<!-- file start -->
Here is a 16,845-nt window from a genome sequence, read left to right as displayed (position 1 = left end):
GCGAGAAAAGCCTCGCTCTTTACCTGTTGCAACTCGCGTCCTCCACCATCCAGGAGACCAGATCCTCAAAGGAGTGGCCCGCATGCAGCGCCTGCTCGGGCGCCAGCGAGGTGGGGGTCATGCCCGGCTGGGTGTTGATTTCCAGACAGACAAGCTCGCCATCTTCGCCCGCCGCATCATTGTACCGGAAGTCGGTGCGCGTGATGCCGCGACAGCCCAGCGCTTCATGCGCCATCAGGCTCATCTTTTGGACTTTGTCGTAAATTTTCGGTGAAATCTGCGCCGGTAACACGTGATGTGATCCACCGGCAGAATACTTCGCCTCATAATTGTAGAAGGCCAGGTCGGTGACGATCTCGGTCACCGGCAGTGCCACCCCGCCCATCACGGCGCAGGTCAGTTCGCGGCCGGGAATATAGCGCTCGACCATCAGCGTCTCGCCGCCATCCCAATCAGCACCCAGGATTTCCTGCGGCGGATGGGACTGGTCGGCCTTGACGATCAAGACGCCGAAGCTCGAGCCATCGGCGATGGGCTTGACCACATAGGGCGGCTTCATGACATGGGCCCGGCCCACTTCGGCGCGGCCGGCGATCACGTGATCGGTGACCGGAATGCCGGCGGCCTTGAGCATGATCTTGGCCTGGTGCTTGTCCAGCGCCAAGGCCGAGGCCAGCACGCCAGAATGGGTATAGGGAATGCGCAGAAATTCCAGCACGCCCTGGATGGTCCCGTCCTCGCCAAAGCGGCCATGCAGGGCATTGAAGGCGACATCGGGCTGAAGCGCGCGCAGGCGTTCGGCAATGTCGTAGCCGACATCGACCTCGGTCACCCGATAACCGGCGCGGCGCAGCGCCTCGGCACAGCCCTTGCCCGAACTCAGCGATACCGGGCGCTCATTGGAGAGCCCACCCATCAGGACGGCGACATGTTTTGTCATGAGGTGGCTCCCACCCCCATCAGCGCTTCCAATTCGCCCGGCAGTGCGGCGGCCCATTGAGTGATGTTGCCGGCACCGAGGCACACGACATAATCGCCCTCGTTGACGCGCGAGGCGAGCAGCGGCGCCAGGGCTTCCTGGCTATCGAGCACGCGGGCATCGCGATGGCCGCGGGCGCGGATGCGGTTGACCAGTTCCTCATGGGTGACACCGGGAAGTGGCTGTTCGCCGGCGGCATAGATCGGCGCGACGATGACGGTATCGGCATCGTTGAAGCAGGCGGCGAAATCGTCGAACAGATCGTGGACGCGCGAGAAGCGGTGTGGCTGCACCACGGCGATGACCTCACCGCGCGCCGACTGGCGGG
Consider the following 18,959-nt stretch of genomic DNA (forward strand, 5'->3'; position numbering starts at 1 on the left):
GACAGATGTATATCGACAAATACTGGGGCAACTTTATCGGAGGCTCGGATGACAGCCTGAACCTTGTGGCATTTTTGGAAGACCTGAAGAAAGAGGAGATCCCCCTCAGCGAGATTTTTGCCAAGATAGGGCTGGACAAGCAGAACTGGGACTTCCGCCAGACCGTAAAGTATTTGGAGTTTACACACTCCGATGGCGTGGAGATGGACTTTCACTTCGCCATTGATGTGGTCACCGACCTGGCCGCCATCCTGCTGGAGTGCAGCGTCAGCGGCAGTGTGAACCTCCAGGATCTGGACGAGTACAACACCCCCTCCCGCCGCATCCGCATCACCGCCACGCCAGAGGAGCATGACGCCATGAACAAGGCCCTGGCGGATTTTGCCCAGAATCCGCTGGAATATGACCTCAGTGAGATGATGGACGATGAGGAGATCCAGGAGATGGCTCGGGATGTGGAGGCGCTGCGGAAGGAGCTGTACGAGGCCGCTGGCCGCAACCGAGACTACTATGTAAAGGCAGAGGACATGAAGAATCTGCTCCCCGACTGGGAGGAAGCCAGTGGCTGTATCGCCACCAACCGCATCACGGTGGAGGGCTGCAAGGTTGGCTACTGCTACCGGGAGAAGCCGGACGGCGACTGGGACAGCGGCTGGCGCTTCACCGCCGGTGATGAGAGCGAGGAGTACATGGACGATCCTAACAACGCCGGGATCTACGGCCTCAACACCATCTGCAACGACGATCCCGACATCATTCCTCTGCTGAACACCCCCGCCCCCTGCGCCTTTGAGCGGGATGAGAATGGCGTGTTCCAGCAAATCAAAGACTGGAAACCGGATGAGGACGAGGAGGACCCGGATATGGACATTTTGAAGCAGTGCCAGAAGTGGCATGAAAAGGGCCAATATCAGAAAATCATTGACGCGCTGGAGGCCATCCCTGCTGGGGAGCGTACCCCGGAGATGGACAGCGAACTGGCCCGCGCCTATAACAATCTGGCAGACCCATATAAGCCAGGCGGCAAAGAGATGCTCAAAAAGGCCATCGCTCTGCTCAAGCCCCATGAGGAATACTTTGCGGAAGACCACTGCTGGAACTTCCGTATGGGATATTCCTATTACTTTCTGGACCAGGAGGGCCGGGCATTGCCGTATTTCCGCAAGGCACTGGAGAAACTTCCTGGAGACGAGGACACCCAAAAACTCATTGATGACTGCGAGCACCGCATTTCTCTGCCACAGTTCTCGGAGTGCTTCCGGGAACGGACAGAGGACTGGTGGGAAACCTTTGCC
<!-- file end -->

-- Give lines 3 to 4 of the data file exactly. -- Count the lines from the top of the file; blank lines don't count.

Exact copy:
Consider the following 18,959-nt stretch of genomic DNA (forward strand, 5'->3'; position numbering starts at 1 on the left):
GACAGATGTATATCGACAAATACTGGGGCAACTTTATCGGAGGCTCGGATGACAGCCTGAACCTTGTGGCATTTTTGGAAGACCTGAAGAAAGAGGAGATCCCCCTCAGCGAGATTTTTGCCAAGATAGGGCTGGACAAGCAGAACTGGGACTTCCGCCAGACCGTAAAGTATTTGGAGTTTACACACTCCGATGGCGTGGAGATGGACTTTCACTTCGCCATTGATGTGGTCACCGACCTGGCCGCCATCCTGCTGGAGTGCAGCGTCAGCGGCAGTGTGAACCTCCAGGATCTGGACGAGTACAACACCCCCTCCCGCCGCATCCGCATCACCGCCACGCCAGAGGAGCATGACGCCATGAACAAGGCCCTGGCGGATTTTGCCCAGAATCCGCTGGAATATGACCTCAGTGAGATGATGGACGATGAGGAGATCCAGGAGATGGCTCGGGATGTGGAGGCGCTGCGGAAGGAGCTGTACGAGGCCGCTGGCCGCAACCGAGACTACTATGTAAAGGCAGAGGACATGAAGAATCTGCTCCCCGACTGGGAGGAAGCCAGTGGCTGTATCGCCACCAACCGCATCACGGTGGAGGGCTGCAAGGTTGGCTACTGCTACCGGGAGAAGCCGGACGGCGACTGGGACAGCGGCTGGCGCTTCACCGCCGGTGATGAGAGCGAGGAGTACATGGACGATCCTAACAACGCCGGGATCTACGGCCTCAACACCATCTGCAACGACGATCCCGACATCATTCCTCTGCTGAACACCCCCGCCCCCTGCGCCTTTGAGCGGGATGAGAATGGCGTGTTCCAGCAAATCAAAGACTGGAAACCGGATGAGGACGAGGAGGACCCGGATATGGACATTTTGAAGCAGTGCCAGAAGTGGCATGAAAAGGGCCAATATCAGAAAATCATTGACGCGCTGGAGGCCATCCCTGCTGGGGAGCGTACCCCGGAGATGGACAGCGAACTGGCCCGCGCCTATAACAATCTGGCAGACCCATATAAGCCAGGCGGCAAAGAGATGCTCAAAAAGGCCATCGCTCTGCTCAAGCCCCATGAGGAATACTTTGCGGAAGACCACTGCTGGAACTTCCGTATGGGATATTCCTATTACTTTCTGGACCAGGAGGGCCGGGCATTGCCGTATTTCCGCAAGGCACTGGAGAAACTTCCTGGAGACGAGGACACCCAAAAACTCATTGATGACTGCGAGCACCGCATTTCTCTGCCACAGTTCTCGGAGTGCTTCCGGGAACGGACAGAGGACTGGTGGGAAACCTTTGCC